Introducing Boundary Index, Rotation Rate and Difference

Clive Azavedo introduces three new metrics for evaluating teams.

There are two broad ways teams can score runs in a cricket match: boundaries and running between wickets.

To find out how teams score runs I have devised two metrics: Boundary Index & Rotation Rate. Analysing these two metrics simultaneously allows a profile to be formed on how teams score and concede runs.

Boundary Index is essentially an advanced form of boundary strike rate. Boundary Index is calculated by multiplying the number of runs scored per boundary ball—a figure which reflects the type of boundaries a team is scoring—by the percentage of boundary balls—a figure which reflects the frequency of boundaries. The higher the number the better. Since the 2015 World Cup, the average Boundary Index of the eight teams competing in the 2017 Champions Trophy has been 44.48.

For example, since the 2015 World Cup Australia, when playing against the other seven Champions Trophy teams, have scored 829 fours and 167 sixes, totalling 4,318 runs in boundaries. Dividing this total by the number of boundaries (996) shows that they have scored 4.33 runs per boundary. This figure is then multiplied by their boundary percentage, which is 10.43% to give a Boundary Index of 42.65.

Rotation Rate is a metric which measures how well a team runs between the wickets. Rotation Rate is calculated by dividing the number of non-boundary runs by the number of non-boundary balls. As with Boundary Index, the higher the number the better. Since the 2015 World Cup, the average Rotation Rate of the eight teams competing in the Champions Trophy has been 0.52. That means, on average, teams score 0.52 non-boundary runs per non-boundary ball.

For example, since the 2015 World Cup Australia, when playing against the other seven Champions Trophy teams, have scored 4,564 runs from non-boundaries. Dividing this total by the number of non-boundary balls, which is 8,555, shows that they have scored 0.53 non-boundary runs per non-boundary ball.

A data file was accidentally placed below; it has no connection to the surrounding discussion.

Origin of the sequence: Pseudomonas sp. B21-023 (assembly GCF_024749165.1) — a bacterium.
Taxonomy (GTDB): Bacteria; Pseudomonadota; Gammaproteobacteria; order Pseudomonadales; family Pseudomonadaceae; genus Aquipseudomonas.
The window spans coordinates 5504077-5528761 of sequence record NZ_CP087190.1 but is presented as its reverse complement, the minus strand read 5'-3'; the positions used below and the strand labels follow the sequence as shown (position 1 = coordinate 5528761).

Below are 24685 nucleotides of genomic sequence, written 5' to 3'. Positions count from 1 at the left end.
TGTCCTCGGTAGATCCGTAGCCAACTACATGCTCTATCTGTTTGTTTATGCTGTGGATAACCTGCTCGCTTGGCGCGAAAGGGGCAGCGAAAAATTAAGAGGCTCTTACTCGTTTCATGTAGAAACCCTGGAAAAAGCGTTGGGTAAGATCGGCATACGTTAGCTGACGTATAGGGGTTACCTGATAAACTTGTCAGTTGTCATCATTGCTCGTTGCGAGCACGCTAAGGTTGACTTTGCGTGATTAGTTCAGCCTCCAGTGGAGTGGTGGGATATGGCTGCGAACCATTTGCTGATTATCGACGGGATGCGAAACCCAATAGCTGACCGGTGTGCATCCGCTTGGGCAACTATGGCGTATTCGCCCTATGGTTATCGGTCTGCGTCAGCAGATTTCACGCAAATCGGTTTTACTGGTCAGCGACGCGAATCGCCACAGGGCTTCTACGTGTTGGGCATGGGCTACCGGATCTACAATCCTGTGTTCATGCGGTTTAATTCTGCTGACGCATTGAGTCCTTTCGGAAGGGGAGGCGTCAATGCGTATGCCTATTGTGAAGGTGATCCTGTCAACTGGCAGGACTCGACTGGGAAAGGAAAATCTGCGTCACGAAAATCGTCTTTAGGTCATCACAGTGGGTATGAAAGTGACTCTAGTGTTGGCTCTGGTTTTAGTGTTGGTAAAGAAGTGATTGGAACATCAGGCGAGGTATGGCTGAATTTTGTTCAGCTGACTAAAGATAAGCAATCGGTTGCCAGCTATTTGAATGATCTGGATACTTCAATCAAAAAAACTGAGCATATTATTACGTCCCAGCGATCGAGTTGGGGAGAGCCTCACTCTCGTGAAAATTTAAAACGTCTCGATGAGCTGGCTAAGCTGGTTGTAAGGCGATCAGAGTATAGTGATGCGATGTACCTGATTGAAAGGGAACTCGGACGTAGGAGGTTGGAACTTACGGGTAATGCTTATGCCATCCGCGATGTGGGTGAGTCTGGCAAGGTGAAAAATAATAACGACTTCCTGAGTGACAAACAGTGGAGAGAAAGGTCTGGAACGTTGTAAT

The chart below plots each team according to their Boundary Index and Rotation Rate since the 2015 World Cup and against other Champions Trophy teams, in relation to the averages which are marked by 0.00 on the x and y axis.

The chart shows England to be far and away the best batting team since the World Cup. Not only is their Boundary Index considerably above the rest but they also have the highest Rotation Rate. In contrast, Sri Lanka and Pakistan both have a below average Boundary Index and Rotation Rate.

These same concepts can applied to see how teams concede runs and in this case the lower the number the better.

The best bowling team since the 2015 World Cup has been Bangladesh, not only have they conceded fewer runs in boundaries, but they have also limited strike rotation. On the other hand, one of the worst bowling sides since the World Cup has been India who have the highest Boundary Index of all teams and a relatively high rotation rate. 

The Difference metric is a simple way to compare effectiveness in batting and bowling simultaneously. Difference is calculated by multiplying a team’s average runs per over by 50 and a team’s economy rate by 50 and subtracting the bowling figure from the batting figure. The table below is based on matches between CT17 teams since the 2015 World Cup.

In this instance the Difference metric shows England and South Africa to be the strongest two teams and Sri Lanka and Pakistan to be the weakest two teams.

Clive Azavedo is on Twitter @vanillawallah.

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CricViz is the official analytics supplier for the2017 ICC Champions Trophy – we will be providing on-screen analysis throughout the tournament. Download the free CricViz app for iOS and Android here for live coverage of the Champions Trophy. 

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